Degree-granting institutions, which includes for-profit schools, and private vocational schools must be authorized or licensed by the appropriate regulating agency, meet certain minimum standards regarding academic standards and financial stability, and not engage in unfair or deceptive practices set forth in the statutes. Certain degree-granting institutions, such as the public universities and private institutions that meet specific criteria from the WSAC, are exempt from the regulatory statutes.
The WSAC and the WTB may investigate student complaints and issue civil penalties. A person or entity that violates the regulations is subject to a civil penalty of not more than $100 for each violation. A violation of the regulations constitutes an unfair or deceptive practice in violation of the Consumer Protection Act (CPA).
In the 2016 Supplemental Operating Budget, money was appropriated for the WSAC, the WTB, and the Department of Licensing to design and oversee a study that objectively analyzes and makes recommendations about systemic overlaps and gaps in jurisdiction over for-profit degree-granting institutions and private vocational schools. The WSAC contracted with the William D. Ruckelshaus Center (Center) to conduct the study, and the Center issued a report in December 2016.
Summary of Engrossed Second Substitute Bill:
It is a violation for degree-granting institutions and private vocational schools to provide prospective students with any testimonial, endorsement, or other information that a reasonable person would find was likely to mislead or deceive regarding the institution's current practices, current conditions for employment opportunities, postgraduation employment by industry, probable earnings in the occupation for which the education is designed, the likelihood of obtaining financial aid or low-interest loans, or the ability of graduates to repay loans.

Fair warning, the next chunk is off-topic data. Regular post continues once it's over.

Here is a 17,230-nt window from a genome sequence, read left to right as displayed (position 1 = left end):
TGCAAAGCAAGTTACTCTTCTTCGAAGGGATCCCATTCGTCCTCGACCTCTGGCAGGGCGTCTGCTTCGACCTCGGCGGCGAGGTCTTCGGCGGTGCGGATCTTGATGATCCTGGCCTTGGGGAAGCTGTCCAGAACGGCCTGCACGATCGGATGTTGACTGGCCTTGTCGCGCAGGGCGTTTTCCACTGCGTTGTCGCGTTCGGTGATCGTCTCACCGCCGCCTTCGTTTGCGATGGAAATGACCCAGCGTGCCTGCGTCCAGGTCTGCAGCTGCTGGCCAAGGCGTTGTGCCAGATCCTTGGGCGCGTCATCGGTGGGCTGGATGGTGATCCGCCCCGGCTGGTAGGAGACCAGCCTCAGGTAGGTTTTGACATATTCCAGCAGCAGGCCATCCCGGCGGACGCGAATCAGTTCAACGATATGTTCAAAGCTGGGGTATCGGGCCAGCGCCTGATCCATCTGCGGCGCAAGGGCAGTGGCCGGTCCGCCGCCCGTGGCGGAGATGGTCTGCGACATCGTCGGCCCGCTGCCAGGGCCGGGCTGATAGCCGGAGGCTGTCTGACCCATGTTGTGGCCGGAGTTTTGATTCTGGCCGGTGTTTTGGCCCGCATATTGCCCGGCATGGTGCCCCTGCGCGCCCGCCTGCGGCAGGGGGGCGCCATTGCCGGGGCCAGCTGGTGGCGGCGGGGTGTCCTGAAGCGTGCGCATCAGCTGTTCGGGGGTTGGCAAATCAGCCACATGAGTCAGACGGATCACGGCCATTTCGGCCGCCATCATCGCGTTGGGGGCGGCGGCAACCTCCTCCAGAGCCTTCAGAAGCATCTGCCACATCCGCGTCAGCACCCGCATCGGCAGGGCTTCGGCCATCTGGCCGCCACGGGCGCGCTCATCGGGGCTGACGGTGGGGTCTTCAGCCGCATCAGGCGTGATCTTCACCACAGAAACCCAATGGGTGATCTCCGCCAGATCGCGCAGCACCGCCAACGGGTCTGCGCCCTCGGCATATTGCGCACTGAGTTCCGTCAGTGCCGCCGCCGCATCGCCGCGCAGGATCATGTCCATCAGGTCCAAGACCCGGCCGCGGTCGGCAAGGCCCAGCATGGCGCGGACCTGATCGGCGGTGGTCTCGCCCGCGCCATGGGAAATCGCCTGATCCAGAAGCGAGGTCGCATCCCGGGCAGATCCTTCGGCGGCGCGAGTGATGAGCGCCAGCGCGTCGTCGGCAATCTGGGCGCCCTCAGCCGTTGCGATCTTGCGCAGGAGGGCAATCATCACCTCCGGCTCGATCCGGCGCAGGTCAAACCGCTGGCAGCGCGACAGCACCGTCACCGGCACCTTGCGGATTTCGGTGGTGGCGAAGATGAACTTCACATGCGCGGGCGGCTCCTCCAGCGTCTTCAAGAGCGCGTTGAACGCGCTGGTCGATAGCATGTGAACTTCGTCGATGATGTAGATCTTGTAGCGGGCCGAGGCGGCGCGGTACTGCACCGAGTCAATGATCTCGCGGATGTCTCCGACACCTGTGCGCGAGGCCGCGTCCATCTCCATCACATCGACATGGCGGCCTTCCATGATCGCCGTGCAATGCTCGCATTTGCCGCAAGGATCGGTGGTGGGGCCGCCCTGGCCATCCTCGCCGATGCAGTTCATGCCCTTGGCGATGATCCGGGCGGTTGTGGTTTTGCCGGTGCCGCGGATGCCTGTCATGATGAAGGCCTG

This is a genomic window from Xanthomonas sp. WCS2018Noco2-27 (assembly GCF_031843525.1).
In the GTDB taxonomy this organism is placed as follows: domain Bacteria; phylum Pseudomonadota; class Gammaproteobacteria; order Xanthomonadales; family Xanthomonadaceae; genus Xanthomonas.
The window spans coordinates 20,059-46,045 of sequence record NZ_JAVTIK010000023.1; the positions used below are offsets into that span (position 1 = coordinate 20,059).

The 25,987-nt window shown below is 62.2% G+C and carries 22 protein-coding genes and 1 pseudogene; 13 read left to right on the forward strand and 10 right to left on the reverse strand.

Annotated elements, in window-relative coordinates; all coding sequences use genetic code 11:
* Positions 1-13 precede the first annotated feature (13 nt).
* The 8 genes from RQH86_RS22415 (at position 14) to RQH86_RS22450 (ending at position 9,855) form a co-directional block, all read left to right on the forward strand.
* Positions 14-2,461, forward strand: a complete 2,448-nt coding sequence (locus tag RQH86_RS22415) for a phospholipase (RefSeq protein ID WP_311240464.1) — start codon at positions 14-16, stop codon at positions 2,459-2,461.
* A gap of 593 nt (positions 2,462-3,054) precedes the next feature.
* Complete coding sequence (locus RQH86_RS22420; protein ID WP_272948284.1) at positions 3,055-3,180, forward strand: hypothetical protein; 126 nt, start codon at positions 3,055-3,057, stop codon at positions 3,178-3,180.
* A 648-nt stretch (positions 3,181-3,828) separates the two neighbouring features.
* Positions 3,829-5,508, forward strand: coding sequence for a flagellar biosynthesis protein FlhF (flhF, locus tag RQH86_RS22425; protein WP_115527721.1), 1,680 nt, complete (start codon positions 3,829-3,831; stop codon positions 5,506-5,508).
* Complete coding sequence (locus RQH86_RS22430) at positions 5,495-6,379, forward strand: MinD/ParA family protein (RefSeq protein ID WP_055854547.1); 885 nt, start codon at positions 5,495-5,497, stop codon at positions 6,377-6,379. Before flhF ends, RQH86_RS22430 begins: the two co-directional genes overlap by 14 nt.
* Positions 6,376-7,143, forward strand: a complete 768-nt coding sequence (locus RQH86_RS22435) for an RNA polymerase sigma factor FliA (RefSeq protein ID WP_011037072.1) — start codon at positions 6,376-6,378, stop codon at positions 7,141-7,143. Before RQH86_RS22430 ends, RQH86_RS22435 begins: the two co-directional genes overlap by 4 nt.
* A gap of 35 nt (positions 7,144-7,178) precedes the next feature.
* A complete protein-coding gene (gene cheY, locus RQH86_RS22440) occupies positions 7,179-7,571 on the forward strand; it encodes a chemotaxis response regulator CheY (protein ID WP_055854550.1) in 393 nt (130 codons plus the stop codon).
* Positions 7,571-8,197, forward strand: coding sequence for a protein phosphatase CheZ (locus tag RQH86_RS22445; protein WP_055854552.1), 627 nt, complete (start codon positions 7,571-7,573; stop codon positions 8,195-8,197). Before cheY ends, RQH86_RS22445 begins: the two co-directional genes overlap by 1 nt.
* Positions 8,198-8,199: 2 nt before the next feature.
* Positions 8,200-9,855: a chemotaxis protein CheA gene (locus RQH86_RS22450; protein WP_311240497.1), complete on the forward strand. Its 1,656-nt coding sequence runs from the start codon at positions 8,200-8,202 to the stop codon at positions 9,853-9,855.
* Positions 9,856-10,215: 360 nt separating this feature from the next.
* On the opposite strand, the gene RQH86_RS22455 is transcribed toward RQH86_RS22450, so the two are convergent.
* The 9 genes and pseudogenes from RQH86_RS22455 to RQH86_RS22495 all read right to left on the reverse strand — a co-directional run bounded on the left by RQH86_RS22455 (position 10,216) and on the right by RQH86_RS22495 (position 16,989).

If a degree-granting institution presents data about its completion rates, employment rates, loan or indebtedness metrics, or its graduates' median hourly and annual earnings, the posted data must be consistent with posted data on the WTB's Career Bridge website or the data posted by the United States Department of Education. Parallel requirements are imposed on private vocational schools posting their data.
Subject to the availability of amounts appropriated for this specific purpose, the WSAC must continue administering the study that was authorized in the 2016 Supplemental Operating Budget bill. The study must contain findings and recommendations regarding the creation of an ombuds to serve students of degree-granting institutions and private vocational schools, including a recommendation on which state agency should house an Office of the Ombuds.